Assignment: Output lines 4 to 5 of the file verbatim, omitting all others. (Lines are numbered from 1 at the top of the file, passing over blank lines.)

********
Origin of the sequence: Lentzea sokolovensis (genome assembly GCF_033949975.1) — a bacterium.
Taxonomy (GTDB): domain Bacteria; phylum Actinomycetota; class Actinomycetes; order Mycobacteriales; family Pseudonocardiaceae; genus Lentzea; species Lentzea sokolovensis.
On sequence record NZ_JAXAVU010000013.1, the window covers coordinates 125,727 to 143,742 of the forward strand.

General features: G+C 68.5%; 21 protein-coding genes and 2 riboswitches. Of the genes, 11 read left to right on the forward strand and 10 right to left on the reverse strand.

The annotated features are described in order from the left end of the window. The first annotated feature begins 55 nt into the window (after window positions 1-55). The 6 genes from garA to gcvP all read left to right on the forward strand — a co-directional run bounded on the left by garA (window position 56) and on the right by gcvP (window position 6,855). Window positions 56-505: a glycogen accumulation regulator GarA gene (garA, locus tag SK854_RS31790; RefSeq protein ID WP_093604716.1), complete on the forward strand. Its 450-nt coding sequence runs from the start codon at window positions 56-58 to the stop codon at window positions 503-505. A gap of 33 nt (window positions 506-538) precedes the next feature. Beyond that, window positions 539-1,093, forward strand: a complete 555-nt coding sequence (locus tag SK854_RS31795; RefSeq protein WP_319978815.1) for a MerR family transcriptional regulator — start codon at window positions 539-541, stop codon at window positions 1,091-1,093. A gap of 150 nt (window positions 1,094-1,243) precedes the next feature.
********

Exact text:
General features: G+C 68.5%; 21 protein-coding genes and 2 riboswitches. Of the genes, 11 read left to right on the forward strand and 10 right to left on the reverse strand.

The annotated features are described in order from the left end of the window. The first annotated feature begins 55 nt into the window (after window positions 1-55). The 6 genes from garA to gcvP all read left to right on the forward strand — a co-directional run bounded on the left by garA (window position 56) and on the right by gcvP (window position 6,855). Window positions 56-505: a glycogen accumulation regulator GarA gene (garA, locus tag SK854_RS31790; RefSeq protein ID WP_093604716.1), complete on the forward strand. Its 450-nt coding sequence runs from the start codon at window positions 56-58 to the stop codon at window positions 503-505. A gap of 33 nt (window positions 506-538) precedes the next feature. Beyond that, window positions 539-1,093, forward strand: a complete 555-nt coding sequence (locus tag SK854_RS31795; RefSeq protein WP_319978815.1) for a MerR family transcriptional regulator — start codon at window positions 539-541, stop codon at window positions 1,091-1,093. A gap of 150 nt (window positions 1,094-1,243) precedes the next feature.